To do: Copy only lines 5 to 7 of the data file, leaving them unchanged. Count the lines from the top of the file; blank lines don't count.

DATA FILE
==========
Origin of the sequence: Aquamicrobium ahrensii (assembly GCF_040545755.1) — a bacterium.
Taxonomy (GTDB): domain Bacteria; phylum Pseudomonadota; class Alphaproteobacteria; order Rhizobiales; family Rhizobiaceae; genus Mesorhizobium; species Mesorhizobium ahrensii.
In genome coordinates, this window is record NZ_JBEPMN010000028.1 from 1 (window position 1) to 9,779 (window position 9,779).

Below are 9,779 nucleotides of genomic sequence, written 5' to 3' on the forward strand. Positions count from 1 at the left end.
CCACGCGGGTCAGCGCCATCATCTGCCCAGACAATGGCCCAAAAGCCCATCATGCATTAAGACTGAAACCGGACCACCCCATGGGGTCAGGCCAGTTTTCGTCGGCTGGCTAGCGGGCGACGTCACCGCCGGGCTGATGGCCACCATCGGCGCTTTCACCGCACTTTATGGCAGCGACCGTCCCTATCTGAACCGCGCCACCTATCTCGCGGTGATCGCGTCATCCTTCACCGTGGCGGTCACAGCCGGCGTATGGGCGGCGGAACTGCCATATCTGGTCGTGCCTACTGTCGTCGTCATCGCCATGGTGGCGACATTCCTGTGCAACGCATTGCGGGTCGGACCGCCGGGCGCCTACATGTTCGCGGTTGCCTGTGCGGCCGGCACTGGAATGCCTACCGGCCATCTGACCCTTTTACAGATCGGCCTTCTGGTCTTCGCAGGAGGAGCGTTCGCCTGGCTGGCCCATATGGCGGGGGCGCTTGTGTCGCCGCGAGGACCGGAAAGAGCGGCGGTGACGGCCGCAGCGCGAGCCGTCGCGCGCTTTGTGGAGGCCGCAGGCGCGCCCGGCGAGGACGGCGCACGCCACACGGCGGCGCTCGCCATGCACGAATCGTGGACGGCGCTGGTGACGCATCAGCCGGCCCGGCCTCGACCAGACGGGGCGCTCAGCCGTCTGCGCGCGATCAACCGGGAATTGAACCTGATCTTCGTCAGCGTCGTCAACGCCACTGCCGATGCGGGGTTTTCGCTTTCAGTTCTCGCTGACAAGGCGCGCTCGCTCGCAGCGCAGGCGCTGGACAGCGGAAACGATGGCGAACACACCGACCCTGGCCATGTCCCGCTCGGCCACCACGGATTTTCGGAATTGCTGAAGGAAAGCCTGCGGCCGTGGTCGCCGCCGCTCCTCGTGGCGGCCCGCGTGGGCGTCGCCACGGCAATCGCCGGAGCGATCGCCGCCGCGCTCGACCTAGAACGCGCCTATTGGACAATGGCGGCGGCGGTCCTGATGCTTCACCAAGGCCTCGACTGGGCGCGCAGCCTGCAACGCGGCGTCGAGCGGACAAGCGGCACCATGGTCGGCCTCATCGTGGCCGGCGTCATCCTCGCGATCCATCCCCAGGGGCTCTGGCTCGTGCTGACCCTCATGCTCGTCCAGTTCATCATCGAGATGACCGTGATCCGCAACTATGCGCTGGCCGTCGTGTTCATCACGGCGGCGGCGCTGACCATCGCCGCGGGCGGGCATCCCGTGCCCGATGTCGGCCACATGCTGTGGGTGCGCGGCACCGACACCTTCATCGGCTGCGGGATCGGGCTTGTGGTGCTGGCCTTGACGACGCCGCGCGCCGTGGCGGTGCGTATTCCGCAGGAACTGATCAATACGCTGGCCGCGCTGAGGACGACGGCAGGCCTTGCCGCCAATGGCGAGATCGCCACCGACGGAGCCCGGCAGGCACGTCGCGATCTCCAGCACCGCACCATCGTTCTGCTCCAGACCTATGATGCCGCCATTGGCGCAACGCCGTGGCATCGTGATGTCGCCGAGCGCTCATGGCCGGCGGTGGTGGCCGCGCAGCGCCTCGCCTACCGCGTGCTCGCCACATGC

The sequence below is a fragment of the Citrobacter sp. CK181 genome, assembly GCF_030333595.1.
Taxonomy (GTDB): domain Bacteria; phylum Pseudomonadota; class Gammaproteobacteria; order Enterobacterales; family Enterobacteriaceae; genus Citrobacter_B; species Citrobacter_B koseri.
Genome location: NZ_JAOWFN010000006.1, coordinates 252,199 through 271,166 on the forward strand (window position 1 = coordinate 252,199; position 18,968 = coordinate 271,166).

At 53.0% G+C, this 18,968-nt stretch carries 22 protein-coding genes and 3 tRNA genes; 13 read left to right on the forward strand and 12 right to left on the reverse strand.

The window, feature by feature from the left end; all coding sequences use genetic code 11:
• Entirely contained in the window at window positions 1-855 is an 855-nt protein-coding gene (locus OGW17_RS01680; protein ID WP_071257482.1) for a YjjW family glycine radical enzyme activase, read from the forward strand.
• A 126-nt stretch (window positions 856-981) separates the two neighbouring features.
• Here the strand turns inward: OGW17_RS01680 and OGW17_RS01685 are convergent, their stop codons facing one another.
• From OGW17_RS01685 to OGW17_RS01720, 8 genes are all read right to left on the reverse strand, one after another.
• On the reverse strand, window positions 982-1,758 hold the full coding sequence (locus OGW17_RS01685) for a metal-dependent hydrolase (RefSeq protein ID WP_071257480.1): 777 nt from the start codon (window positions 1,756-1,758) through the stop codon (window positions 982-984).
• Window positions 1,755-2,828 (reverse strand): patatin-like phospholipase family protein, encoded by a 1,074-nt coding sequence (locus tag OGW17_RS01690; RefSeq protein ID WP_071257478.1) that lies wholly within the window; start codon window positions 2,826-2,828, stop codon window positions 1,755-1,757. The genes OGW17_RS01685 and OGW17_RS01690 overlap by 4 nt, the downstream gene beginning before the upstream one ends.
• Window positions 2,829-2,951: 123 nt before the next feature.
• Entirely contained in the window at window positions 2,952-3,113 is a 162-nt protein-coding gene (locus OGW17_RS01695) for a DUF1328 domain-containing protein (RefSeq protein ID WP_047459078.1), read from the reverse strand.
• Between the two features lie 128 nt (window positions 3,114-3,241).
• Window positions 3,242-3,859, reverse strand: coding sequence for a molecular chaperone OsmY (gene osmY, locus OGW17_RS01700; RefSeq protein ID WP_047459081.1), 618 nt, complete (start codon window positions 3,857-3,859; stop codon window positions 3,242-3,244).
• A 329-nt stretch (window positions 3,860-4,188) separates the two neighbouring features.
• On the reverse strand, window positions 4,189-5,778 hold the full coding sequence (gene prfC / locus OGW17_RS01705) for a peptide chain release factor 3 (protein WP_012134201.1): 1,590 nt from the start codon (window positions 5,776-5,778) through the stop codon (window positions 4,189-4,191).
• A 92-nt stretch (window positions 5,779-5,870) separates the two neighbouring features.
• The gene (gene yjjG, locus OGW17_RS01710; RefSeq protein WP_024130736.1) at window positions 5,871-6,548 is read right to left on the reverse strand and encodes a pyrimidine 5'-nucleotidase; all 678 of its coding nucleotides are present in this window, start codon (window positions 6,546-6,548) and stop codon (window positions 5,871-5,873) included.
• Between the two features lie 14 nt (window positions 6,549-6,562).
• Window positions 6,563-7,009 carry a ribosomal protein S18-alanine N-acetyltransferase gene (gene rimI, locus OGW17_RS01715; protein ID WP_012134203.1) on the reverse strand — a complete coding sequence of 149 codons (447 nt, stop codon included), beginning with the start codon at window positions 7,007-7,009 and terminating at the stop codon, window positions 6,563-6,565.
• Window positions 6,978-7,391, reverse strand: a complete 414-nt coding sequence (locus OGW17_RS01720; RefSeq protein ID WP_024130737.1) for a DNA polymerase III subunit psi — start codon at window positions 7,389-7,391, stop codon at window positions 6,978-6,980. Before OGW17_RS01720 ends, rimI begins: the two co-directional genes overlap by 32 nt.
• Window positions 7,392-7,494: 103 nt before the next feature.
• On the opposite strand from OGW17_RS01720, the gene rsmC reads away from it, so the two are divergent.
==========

CCACGCGGGTCAGCGCCATCATCTGCCCAGACAATGGCCCAAAAGCCCATCATGCATTAAGACTGAAACCGGACCACCCCATGGGGTCAGGCCAGTTTTCGTCGGCTGGCTAGCGGGCGACGTCACCGCCGGGCTGATGGCCACCATCGGCGCTTTCACCGCACTTTATGGCAGCGACCGTCCCTATCTGAACCGCGCCACCTATCTCGCGGTGATCGCGTCATCCTTCACCGTGGCGGTCACAGCCGGCGTATGGGCGGCGGAACTGCCATATCTGGTCGTGCCTACTGTCGTCGTCATCGCCATGGTGGCGACATTCCTGTGCAACGCATTGCGGGTCGGACCGCCGGGCGCCTACATGTTCGCGGTTGCCTGTGCGGCCGGCACTGGAATGCCTACCGGCCATCTGACCCTTTTACAGATCGGCCTTCTGGTCTTCGCAGGAGGAGCGTTCGCCTGGCTGGCCCATATGGCGGGGGCGCTTGTGTCGCCGCGAGGACCGGAAAGAGCGGCGGTGACGGCCGCAGCGCGAGCCGTCGCGCGCTTTGTGGAGGCCGCAGGCGCGCCCGGCGAGGACGGCGCACGCCACACGGCGGCGCTCGCCATGCACGAATCGTGGACGGCGCTGGTGACGCATCAGCCGGCCCGGCCTCGACCAGACGGGGCGCTCAGCCGTCTGCGCGCGATCAACCGGGAATTGAACCTGATCTTCGTCAGCGTCGTCAACGCCACTGCCGATGCGGGGTTTTCGCTTTCAGTTCTCGCTGACAAGGCGCGCTCGCTCGCAGCGCAGGCGCTGGACAGCGGAAACGATGGCGAACACACCGACCCTGGCCATGTCCCGCTCGGCCACCACGGATTTTCGGAATTGCTGAAGGAAAGCCTGCGGCCGTGGTCGCCGCCGCTCCTCGTGGCGGCCCGCGTGGGCGTCGCCACGGCAATCGCCGGAGCGATCGCCGCCGCGCTCGACCTAGAACGCGCCTATTGGACAATGGCGGCGGCGGTCCTGATGCTTCACCAAGGCCTCGACTGGGCGCGCAGCCTGCAACGCGGCGTCGAGCGGACAAGCGGCACCATGGTCGGCCTCATCGTGGCCGGCGTCATCCTCGCGATCCATCCCCAGGGGCTCTGGCTCGTGCTGACCCTCATGCTCGTCCAGTTCATCATCGAGATGACCGTGATCCGCAACTATGCGCTGGCCGTCGTGTTCATCACGGCGGCGGCGCTGACCATCGCCGCGGGCGGGCATCCCGTGCCCGATGTCGGCCACATGCTGTGGGTGCGCGGCACCGACACCTTCATCGGCTGCGGGATCGGGCTTGTGGTGCTGGCCTTGACGACGCCGCGCGCCGTGGCGGTGCGTATTCCGCAGGAACTGATCAATACGCTGGCCGCGCTGAGGACGACGGCAGGCCTTGCCGCCAATGGCGAGATCGCCACCGACGGAGCCCGGCAGGCACGTCGCGATCTCCAGCACCGCACCATCGTTCTGCTCCAGACCTATGATGCCGCCATTGGCGCAACGCCGTGGCATCGTGATGTCGCCGAGCGCTCATGGCCGGCGGTGGTGGCCGCGCAGCGCCTCGCCTACCGCGTGCTCGCCACATGC

The sequence below is a fragment of the Citrobacter sp. CK181 genome, assembly GCF_030333595.1.
Taxonomy (GTDB): domain Bacteria; phylum Pseudomonadota; class Gammaproteobacteria; order Enterobacterales; family Enterobacteriaceae; genus Citrobacter_B; species Citrobacter_B koseri.